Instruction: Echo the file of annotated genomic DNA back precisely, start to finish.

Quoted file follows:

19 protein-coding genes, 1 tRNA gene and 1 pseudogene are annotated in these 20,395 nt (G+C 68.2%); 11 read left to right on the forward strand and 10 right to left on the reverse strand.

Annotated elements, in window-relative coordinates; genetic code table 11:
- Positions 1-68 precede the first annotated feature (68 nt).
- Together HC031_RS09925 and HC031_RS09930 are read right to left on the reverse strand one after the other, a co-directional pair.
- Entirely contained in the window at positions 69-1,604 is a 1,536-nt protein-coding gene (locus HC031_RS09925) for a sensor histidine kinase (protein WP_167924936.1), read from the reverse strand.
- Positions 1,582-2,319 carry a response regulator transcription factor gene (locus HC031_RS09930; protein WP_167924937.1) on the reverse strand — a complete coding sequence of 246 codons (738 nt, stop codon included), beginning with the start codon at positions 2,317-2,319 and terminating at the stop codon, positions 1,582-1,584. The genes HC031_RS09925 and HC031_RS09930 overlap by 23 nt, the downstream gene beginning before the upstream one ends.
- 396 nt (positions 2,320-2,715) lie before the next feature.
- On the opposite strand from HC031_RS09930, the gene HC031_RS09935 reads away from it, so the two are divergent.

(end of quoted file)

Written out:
19 protein-coding genes, 1 tRNA gene and 1 pseudogene are annotated in these 20,395 nt (G+C 68.2%); 11 read left to right on the forward strand and 10 right to left on the reverse strand.

Annotated elements, in window-relative coordinates; genetic code table 11:
- Positions 1-68 precede the first annotated feature (68 nt).
- Together HC031_RS09925 and HC031_RS09930 are read right to left on the reverse strand one after the other, a co-directional pair.
- Entirely contained in the window at positions 69-1,604 is a 1,536-nt protein-coding gene (locus HC031_RS09925) for a sensor histidine kinase (protein WP_167924936.1), read from the reverse strand.
- Positions 1,582-2,319 carry a response regulator transcription factor gene (locus HC031_RS09930; protein WP_167924937.1) on the reverse strand — a complete coding sequence of 246 codons (738 nt, stop codon included), beginning with the start codon at positions 2,317-2,319 and terminating at the stop codon, positions 1,582-1,584. The genes HC031_RS09925 and HC031_RS09930 overlap by 23 nt, the downstream gene beginning before the upstream one ends.
- 396 nt (positions 2,320-2,715) lie before the next feature.
- On the opposite strand from HC031_RS09930, the gene HC031_RS09935 reads away from it, so the two are divergent.